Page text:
Snowdrops produce one small flower, often scented, which droops its head to the ground and has the ability to reopen after collapsing in freezing temperatures. Plant tissue can be damaged by ice crystals, however many plants, including snowdrops, have ant-freeze proteins protecting them. Their long slender green or grey leaves, which resemble grass, also have hardened tips to help them break through frozen soil. The outer segments of the flower move in response to the temperature, moving upwards and outward to accommodate pollinating insects that are likely to be on the wing once the temperature rises above 10 degrees. Fashionable in the Victorian era, the delicate white hanging flower remains very popular today. Millions are sold each year, with snowdrop collectors and enthusiasts, known as galanthophiles, willing to pay large sums for new treasures. By selecting a succession of different snowdrop varieties the display can last from January to March.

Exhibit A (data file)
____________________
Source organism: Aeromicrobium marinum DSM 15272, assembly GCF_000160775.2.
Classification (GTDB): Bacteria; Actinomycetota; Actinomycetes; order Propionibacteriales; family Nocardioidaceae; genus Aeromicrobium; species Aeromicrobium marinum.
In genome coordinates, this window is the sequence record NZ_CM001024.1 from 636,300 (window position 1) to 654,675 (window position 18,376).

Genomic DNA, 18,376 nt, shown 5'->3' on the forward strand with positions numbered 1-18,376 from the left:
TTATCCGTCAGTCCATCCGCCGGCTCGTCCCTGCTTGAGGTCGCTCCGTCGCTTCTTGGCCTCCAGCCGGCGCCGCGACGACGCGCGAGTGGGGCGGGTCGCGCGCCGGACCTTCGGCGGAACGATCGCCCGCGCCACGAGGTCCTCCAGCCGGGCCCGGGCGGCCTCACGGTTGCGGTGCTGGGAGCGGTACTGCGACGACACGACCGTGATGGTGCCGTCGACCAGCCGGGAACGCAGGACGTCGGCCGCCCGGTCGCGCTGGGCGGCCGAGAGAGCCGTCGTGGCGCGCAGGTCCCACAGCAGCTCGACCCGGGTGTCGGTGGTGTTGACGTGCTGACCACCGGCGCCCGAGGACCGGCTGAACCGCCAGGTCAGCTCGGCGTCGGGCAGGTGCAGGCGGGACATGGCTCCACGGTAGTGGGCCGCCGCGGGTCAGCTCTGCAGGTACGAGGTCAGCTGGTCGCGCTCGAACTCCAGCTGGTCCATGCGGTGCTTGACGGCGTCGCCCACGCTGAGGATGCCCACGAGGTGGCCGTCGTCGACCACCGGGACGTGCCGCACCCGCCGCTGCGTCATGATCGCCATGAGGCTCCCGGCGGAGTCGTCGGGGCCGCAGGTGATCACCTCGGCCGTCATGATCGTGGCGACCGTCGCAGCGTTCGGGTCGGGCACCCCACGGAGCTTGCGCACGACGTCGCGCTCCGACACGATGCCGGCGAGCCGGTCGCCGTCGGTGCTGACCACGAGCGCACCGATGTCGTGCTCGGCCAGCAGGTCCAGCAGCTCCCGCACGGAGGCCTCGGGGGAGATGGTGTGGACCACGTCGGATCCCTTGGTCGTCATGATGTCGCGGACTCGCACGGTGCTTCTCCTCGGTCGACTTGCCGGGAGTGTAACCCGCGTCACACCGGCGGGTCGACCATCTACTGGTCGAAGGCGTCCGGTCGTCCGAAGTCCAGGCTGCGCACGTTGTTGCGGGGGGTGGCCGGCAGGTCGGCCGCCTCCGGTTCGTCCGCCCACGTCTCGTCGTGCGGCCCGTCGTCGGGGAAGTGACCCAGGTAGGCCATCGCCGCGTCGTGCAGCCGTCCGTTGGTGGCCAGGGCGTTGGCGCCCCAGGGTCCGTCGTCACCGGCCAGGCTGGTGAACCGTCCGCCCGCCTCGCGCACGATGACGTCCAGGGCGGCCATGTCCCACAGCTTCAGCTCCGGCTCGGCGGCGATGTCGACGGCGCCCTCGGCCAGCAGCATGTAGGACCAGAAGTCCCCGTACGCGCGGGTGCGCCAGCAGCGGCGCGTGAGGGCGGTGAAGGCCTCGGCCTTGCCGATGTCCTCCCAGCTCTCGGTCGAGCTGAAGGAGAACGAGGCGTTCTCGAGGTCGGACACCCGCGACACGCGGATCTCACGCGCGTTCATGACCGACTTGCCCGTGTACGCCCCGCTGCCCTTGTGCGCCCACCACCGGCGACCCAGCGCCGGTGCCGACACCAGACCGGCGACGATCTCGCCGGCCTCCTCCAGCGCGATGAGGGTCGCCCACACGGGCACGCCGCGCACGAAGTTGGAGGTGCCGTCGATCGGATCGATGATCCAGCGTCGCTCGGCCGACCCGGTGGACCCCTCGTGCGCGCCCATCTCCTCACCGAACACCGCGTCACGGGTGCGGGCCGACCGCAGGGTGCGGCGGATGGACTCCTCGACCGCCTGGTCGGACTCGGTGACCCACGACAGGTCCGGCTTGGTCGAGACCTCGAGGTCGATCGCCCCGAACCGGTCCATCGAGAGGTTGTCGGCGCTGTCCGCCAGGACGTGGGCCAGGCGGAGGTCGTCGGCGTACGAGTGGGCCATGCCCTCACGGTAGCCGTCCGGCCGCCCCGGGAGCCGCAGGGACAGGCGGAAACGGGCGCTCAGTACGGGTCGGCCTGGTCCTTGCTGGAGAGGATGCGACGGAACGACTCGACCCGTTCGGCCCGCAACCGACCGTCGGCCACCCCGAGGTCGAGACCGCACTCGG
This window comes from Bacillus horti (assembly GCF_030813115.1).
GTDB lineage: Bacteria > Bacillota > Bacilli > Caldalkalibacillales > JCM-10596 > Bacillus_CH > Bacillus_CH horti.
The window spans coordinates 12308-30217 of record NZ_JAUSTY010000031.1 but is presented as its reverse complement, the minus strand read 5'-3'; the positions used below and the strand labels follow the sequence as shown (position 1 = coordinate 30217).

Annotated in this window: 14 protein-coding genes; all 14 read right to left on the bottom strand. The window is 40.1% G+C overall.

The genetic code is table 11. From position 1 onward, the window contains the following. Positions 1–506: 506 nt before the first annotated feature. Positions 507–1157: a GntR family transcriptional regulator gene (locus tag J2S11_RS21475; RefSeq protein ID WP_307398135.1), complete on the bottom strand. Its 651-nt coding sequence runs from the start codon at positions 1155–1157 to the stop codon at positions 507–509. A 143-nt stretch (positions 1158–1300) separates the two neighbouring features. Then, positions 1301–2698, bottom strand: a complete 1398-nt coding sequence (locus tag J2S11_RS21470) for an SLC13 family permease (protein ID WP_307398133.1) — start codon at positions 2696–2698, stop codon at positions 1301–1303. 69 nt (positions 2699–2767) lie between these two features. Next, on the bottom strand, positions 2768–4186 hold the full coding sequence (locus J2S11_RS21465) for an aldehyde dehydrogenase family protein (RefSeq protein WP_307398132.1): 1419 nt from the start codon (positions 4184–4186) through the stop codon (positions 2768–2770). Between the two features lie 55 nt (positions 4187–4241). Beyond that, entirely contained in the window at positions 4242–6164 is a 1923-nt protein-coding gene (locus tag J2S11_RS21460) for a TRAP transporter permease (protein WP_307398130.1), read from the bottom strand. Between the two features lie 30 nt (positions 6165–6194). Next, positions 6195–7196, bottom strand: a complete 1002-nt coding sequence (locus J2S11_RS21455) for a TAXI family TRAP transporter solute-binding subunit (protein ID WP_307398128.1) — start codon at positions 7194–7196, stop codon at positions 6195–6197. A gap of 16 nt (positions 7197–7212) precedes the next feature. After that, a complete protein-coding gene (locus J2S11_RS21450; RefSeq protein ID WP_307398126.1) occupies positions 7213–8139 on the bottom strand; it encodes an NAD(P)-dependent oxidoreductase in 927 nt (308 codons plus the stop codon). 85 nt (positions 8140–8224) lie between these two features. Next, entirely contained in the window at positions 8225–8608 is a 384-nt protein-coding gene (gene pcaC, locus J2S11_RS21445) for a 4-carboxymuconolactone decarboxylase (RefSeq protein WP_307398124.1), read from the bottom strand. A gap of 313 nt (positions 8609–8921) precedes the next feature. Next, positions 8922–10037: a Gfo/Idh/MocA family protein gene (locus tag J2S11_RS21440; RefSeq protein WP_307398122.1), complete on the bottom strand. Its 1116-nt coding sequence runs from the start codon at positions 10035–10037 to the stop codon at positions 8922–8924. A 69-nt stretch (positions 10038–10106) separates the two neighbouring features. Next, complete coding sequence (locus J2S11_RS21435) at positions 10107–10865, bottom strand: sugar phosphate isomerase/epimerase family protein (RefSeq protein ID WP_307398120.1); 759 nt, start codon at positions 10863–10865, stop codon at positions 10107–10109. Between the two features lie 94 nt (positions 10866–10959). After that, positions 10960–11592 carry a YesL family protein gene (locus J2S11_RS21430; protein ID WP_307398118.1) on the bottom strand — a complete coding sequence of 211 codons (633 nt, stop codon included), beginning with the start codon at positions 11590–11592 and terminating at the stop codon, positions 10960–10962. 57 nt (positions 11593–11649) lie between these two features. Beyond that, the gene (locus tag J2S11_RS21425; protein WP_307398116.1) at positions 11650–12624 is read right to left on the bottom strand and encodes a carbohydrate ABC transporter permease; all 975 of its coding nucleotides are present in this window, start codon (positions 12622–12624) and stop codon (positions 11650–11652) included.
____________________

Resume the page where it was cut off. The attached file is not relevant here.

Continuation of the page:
Great British Life: Hellebores also feature in the gardens open for the festivalHellebores also feature in the gardens open for the festival (Image: Leigh Clapp)Great British Life: Planting snowdrops and aconites around a stump is a pretty ideaPlanting snowdrops and aconites around a stump is a pretty idea (Image: Leigh Clapp)

Accompany snowdrops with other early bulbs, at the base of winter stems or popping up through clumps of nodding hellebores. Crocuses, technically corms, are the other joyous heralds of spring, ideal to naturalize in grass and vibrantly colourful for purple and gold carpets. The Eastern European species, Crocus tommasinianus, bloom from late January for around three weeks, clumping up as they multiply, welcomed by us and also a boon with their pollen-rich golden stamens for foraging bees, especially bumblebees. Crocus flowers close each evening and only open in sunshine so planted en masse in a sunny spot they form a shimmering, irresistible beacon. Bumblebee queens, emerging from hibernation, may even spend the night in the floral cocoon, before breakfasting on the enticing nectar and pollen. The sight on a sunny day is bound to inspire and it’s helpful to know they are easy to grow in well-drained light soil, in drifts, rockeries, or even in containers mixed with other early blooms. In the lawn don’t cut the grass until their leaves turn yellow and disappear.